Work started this week on revamping the playground at Gayton, with work scheduled for completion at the end of next week. Picture: Paul Tibbs

Two determined West Norfolk mums have successfully gained £30,000 of funding to help transform their village playground.

Claire Reeve and Julia Thorne, of Gayton, have spent the last year fighting to improve local facilities for younger children.

Both mums have children aged six and under and were having to travel to Pott Row to use the equipment there, because although Gayton had a play area for older children in Lime Kiln Road, including a skate ramp, there wasn’t much for under eights.

The two women, who together run the village’s Little Scamps mother and toddler group, launched a petition and worked with the parish council to secure the funding needed to install a range of exciting new equipment.

The money was eventually secured thanks to a £30,000 grant from WREN, a not-for-profit business which awards grants for community projects.

“I’m quite proud of what we have achieved for the village and hopefully we have made it better for other young families that come into Gayton,” said Mrs Reeve, who is mother to Keira, 6, Lara, 3, and Harrison, who is 20 months old.

“It will be a place for families to meet or have a picnic and will make a big difference for the village.”

The two mums approached the parish council last year and were asked to prove there was a need in the village.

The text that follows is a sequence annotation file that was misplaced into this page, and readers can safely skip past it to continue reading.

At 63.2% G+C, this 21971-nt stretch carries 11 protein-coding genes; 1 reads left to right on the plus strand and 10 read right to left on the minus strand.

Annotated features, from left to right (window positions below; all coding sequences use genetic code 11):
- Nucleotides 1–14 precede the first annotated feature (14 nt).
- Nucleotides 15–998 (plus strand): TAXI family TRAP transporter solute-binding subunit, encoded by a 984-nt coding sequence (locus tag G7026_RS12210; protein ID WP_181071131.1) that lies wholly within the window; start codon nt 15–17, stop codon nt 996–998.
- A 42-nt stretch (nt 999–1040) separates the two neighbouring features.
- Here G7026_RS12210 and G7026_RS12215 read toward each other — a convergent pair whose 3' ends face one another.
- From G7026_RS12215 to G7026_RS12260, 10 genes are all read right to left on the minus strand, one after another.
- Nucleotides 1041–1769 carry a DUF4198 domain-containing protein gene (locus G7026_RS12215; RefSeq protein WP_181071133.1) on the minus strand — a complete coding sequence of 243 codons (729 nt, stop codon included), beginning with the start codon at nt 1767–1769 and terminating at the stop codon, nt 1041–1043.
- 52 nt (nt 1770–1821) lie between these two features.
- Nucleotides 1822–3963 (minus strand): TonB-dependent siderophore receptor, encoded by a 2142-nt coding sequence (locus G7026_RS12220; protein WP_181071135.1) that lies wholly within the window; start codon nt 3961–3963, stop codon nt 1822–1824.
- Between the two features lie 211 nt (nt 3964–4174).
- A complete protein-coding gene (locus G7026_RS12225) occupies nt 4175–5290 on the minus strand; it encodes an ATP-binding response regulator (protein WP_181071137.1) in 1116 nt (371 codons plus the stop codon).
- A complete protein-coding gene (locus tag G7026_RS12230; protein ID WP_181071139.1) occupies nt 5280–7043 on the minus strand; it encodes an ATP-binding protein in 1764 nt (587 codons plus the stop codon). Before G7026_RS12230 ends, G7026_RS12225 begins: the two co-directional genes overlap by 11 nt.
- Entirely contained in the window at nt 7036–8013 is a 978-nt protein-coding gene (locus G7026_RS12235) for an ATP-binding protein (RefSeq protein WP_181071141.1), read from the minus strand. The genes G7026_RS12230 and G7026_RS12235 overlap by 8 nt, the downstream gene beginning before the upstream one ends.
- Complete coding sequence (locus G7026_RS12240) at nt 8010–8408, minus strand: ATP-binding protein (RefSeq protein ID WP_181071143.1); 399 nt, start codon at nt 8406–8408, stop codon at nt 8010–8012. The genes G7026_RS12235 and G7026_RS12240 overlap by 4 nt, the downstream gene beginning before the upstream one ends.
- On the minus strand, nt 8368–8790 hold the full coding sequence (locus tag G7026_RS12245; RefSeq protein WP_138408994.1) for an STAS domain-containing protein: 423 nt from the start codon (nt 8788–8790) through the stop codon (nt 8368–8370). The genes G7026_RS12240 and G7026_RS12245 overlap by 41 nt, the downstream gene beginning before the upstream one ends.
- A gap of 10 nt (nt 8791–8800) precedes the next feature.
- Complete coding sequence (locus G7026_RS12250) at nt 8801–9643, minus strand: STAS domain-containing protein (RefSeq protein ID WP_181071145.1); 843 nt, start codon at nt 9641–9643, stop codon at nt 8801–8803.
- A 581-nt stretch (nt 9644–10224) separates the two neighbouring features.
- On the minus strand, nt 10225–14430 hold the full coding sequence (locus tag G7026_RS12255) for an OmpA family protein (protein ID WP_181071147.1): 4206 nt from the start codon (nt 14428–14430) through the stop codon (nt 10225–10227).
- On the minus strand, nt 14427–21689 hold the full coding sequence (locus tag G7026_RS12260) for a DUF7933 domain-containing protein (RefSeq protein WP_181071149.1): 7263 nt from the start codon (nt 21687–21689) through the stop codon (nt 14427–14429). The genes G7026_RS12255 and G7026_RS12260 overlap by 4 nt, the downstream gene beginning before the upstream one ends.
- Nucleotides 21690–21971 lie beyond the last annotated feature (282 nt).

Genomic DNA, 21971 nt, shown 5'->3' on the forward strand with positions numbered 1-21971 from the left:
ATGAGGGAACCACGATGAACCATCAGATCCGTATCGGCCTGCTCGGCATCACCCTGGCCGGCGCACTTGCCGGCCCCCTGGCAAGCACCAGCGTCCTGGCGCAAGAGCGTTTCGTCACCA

They organised a petition, which was placed in local businesses, and reported back to councillors with huge support.

They then worked with the parish council, particularly councillor John Currey, to organise surveys and bid for funding.

Speaking about the new play area, Mr Currey said: “It will be excellent because these two ladies have definitely identified something in which the village was lacking.

“Lots and lots of people have young children and we had about 60 or 70 names of people on the original petition who thought it would be a wonderful idea.

“When we put it out as a formal survey we got about 120 names, which in a village this size is excellent.”

The council formed a working group, made up of councillors and residents, and held a consultation in the village.

A tendering process saw several manufacturers of play equipment submit proposals and residents voted on which they thought was the best.

Work to fit the new equipment, aimed at children aged 18 months to eight years, began at the end of July and is scheduled to be completed next Friday.

“It’s quite exciting at the moment,” said Mrs Reeve. “We keep walking down there to have a look at it being built.”

When it opens, youngsters will have new activities, including a climbing frame, balance beams, slides, swings and a roundabout.

There will also be equipment designed to stimulate imaginative play, including a small train and a wooden stall-type structure.

The area will be safely fenced to be kept separate from the village club’s car park. 

 Mr Currey said the revamped play area would now cater for both older and younger children.

He added: “The whole family will now be able to enjoy time together at the playing field.”